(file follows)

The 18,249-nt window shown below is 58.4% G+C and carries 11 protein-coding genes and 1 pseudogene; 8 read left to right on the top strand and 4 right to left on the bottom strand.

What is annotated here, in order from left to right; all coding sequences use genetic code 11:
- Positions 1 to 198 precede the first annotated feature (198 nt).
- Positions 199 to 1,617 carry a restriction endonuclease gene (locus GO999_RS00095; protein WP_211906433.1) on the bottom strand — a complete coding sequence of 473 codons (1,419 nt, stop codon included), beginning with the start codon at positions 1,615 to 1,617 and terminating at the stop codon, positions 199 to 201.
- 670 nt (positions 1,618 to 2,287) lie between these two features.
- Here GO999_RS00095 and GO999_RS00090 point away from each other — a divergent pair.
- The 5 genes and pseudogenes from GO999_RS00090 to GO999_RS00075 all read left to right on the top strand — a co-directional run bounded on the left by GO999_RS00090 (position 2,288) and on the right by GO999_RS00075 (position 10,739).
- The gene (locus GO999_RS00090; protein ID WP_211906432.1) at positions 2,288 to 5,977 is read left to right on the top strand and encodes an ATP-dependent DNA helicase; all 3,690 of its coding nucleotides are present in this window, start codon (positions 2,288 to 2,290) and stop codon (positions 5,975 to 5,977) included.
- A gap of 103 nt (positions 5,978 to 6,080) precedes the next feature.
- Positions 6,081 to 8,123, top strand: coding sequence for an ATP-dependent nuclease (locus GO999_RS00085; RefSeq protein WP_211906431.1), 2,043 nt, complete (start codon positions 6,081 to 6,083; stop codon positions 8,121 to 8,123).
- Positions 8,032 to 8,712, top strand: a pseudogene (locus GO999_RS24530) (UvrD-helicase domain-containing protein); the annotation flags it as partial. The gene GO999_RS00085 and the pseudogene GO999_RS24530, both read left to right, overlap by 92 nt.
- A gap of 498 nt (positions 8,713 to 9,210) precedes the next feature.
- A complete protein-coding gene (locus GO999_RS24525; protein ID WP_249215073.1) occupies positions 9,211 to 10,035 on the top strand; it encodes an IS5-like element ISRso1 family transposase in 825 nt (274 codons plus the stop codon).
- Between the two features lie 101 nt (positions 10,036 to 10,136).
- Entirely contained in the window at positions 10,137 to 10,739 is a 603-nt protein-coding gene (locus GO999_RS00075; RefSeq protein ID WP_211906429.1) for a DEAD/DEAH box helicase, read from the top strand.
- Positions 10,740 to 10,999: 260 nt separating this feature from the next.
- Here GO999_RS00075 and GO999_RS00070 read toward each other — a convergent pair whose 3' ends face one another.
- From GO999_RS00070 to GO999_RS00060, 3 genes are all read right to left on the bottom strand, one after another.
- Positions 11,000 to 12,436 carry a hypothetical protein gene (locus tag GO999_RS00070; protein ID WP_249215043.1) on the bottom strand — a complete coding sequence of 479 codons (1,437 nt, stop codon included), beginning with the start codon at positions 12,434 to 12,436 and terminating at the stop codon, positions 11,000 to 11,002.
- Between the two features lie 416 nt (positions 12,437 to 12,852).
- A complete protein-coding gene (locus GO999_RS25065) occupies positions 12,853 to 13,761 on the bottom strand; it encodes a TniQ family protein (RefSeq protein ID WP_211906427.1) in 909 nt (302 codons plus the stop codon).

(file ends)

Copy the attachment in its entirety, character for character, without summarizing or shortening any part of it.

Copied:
The 18,249-nt window shown below is 58.4% G+C and carries 11 protein-coding genes and 1 pseudogene; 8 read left to right on the top strand and 4 right to left on the bottom strand.

What is annotated here, in order from left to right; all coding sequences use genetic code 11:
- Positions 1 to 198 precede the first annotated feature (198 nt).
- Positions 199 to 1,617 carry a restriction endonuclease gene (locus GO999_RS00095; protein WP_211906433.1) on the bottom strand — a complete coding sequence of 473 codons (1,419 nt, stop codon included), beginning with the start codon at positions 1,615 to 1,617 and terminating at the stop codon, positions 199 to 201.
- 670 nt (positions 1,618 to 2,287) lie between these two features.
- Here GO999_RS00095 and GO999_RS00090 point away from each other — a divergent pair.
- The 5 genes and pseudogenes from GO999_RS00090 to GO999_RS00075 all read left to right on the top strand — a co-directional run bounded on the left by GO999_RS00090 (position 2,288) and on the right by GO999_RS00075 (position 10,739).
- The gene (locus GO999_RS00090; protein ID WP_211906432.1) at positions 2,288 to 5,977 is read left to right on the top strand and encodes an ATP-dependent DNA helicase; all 3,690 of its coding nucleotides are present in this window, start codon (positions 2,288 to 2,290) and stop codon (positions 5,975 to 5,977) included.
- A gap of 103 nt (positions 5,978 to 6,080) precedes the next feature.
- Positions 6,081 to 8,123, top strand: coding sequence for an ATP-dependent nuclease (locus GO999_RS00085; RefSeq protein WP_211906431.1), 2,043 nt, complete (start codon positions 6,081 to 6,083; stop codon positions 8,121 to 8,123).
- Positions 8,032 to 8,712, top strand: a pseudogene (locus GO999_RS24530) (UvrD-helicase domain-containing protein); the annotation flags it as partial. The gene GO999_RS00085 and the pseudogene GO999_RS24530, both read left to right, overlap by 92 nt.
- A gap of 498 nt (positions 8,713 to 9,210) precedes the next feature.
- A complete protein-coding gene (locus GO999_RS24525; protein ID WP_249215073.1) occupies positions 9,211 to 10,035 on the top strand; it encodes an IS5-like element ISRso1 family transposase in 825 nt (274 codons plus the stop codon).
- Between the two features lie 101 nt (positions 10,036 to 10,136).
- Entirely contained in the window at positions 10,137 to 10,739 is a 603-nt protein-coding gene (locus GO999_RS00075; RefSeq protein ID WP_211906429.1) for a DEAD/DEAH box helicase, read from the top strand.
- Positions 10,740 to 10,999: 260 nt separating this feature from the next.
- Here GO999_RS00075 and GO999_RS00070 read toward each other — a convergent pair whose 3' ends face one another.
- From GO999_RS00070 to GO999_RS00060, 3 genes are all read right to left on the bottom strand, one after another.
- Positions 11,000 to 12,436 carry a hypothetical protein gene (locus tag GO999_RS00070; protein ID WP_249215043.1) on the bottom strand — a complete coding sequence of 479 codons (1,437 nt, stop codon included), beginning with the start codon at positions 12,434 to 12,436 and terminating at the stop codon, positions 11,000 to 11,002.
- Between the two features lie 416 nt (positions 12,437 to 12,852).
- A complete protein-coding gene (locus GO999_RS25065) occupies positions 12,853 to 13,761 on the bottom strand; it encodes a TniQ family protein (RefSeq protein ID WP_211906427.1) in 909 nt (302 codons plus the stop codon).